Situational Awareness Exit Interview Game NJ Self Defense Training
Situational Awareness Exit Interview Game NJ Self Defense Training

Next time your out with a friend, as you leave a store, restaurant, or other location, ask each other what you saw there. The questions you're looking to ask are:

  • How many people were working there?

  • What were the people at the next table eating?

  • How many customers?

  • Can you describe where were the exits?

  • Describe the decorations in the room?

  • Where were the tables or product shelving?

  • Was anyone there by themselves?

  • Were people sitting?

  • How well did the couples know each other?

The person who can recall the most details wins. Orient: Baselines, Goals, and Action Plans Making your observation become actionable is part of the orienting process. Orienting the information is achieved by the relationships between these three things. 1) Baselines and anomalies for our particular environment, baselines include

  • Type and volume of noise

  • Odors

  • The level of light both artificial and natural

  • Patterns of movement of customers and employees

  • Customer activities

  • How is the crown dressed

  • The general mood of the crowd

2) Mental models of human behavior

3) Plans of action depending on our observations


Establish a Situational Awareness Baseline Wherever You Go

All environments and people have a baseline. A baseline is a minimum or starting point used for comparisons. Its what’s “normal” in a particular situation. It will vary from person to person and environment to environment.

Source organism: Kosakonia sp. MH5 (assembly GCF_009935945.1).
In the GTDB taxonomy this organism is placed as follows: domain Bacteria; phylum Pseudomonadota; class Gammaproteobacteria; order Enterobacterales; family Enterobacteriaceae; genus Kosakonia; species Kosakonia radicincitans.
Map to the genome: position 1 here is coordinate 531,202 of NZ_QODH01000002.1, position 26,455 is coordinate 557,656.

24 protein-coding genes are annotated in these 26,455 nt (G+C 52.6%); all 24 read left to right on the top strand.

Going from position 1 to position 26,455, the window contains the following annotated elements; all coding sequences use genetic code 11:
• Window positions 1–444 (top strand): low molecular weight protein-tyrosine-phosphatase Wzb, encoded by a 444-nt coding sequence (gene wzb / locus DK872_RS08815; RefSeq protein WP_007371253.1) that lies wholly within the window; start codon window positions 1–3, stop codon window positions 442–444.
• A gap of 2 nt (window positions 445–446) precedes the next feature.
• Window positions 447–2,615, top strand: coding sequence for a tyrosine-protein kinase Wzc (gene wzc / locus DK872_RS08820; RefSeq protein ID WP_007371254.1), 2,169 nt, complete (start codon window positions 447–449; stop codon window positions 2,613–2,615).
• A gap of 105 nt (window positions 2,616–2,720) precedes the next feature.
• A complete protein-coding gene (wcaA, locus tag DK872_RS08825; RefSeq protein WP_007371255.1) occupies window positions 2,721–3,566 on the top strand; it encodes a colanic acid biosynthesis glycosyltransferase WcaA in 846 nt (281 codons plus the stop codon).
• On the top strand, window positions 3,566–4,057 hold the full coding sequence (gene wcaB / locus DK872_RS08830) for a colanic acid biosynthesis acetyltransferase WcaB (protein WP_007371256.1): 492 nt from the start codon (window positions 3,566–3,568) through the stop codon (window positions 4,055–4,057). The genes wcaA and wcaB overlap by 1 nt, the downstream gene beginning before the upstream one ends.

After you have established a baseline, you can now track and spot those elements that do not match it. Those elements are anomalies and will always exist for some purpose. While many will not be a threat, each must be evaluated to see if there is a potential threat.


Anomalies are something that deviates from what is standard, normal, or expected in that environment. You will focus and collect all the anomalies and make predictions on the fly. Situational awareness is achieved by taking in our surroundings.


"After we orient ourselves to establish a baseline, we direct our attention to anomalies."

Patrick Van Horne and Jason A. Riley in the book Left of Bang suggest that you mentally ask yourself these questions every time you enter a new environment:


Baseline Questions: What’s going on here? What’s the general mood of the place? What’s the “normal” activity that I should expect here? How do most people behave here most of the time? Anomaly Question: What would cause someone or something to stand out?


What Behavioral Clusters Should You Look For?

The human brain can only process so much information at a given moment. In the world of self-defense, where things unfold quickly and seconds are often the difference between life and death, where we direct our attention is critical. How do we do it? Heuristics